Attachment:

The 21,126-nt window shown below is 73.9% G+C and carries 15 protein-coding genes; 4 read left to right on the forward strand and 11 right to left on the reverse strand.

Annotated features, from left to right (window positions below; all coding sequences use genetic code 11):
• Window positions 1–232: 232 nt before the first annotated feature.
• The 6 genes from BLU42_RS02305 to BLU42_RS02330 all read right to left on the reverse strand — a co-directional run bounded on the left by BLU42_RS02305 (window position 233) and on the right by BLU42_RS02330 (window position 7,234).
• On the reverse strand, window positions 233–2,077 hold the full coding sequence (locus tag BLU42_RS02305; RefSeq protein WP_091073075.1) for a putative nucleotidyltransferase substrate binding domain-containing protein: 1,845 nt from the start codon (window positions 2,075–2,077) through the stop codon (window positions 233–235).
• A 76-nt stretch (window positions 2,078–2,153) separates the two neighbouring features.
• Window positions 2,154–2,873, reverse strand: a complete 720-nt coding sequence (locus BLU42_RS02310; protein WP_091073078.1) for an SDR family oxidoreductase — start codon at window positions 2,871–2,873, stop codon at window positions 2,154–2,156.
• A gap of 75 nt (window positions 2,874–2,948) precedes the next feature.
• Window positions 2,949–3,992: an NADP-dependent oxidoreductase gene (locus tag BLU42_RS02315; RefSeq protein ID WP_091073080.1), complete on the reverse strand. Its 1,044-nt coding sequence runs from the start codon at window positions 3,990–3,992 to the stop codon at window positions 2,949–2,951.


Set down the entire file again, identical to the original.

The 21,126-nt window shown below is 73.9% G+C and carries 15 protein-coding genes; 4 read left to right on the forward strand and 11 right to left on the reverse strand.

Annotated features, from left to right (window positions below; all coding sequences use genetic code 11):
• Window positions 1–232: 232 nt before the first annotated feature.
• The 6 genes from BLU42_RS02305 to BLU42_RS02330 all read right to left on the reverse strand — a co-directional run bounded on the left by BLU42_RS02305 (window position 233) and on the right by BLU42_RS02330 (window position 7,234).
• On the reverse strand, window positions 233–2,077 hold the full coding sequence (locus tag BLU42_RS02305; RefSeq protein WP_091073075.1) for a putative nucleotidyltransferase substrate binding domain-containing protein: 1,845 nt from the start codon (window positions 2,075–2,077) through the stop codon (window positions 233–235).
• A 76-nt stretch (window positions 2,078–2,153) separates the two neighbouring features.
• Window positions 2,154–2,873, reverse strand: a complete 720-nt coding sequence (locus BLU42_RS02310; protein WP_091073078.1) for an SDR family oxidoreductase — start codon at window positions 2,871–2,873, stop codon at window positions 2,154–2,156.
• A gap of 75 nt (window positions 2,874–2,948) precedes the next feature.
• Window positions 2,949–3,992: an NADP-dependent oxidoreductase gene (locus tag BLU42_RS02315; RefSeq protein ID WP_091073080.1), complete on the reverse strand. Its 1,044-nt coding sequence runs from the start codon at window positions 3,990–3,992 to the stop codon at window positions 2,949–2,951.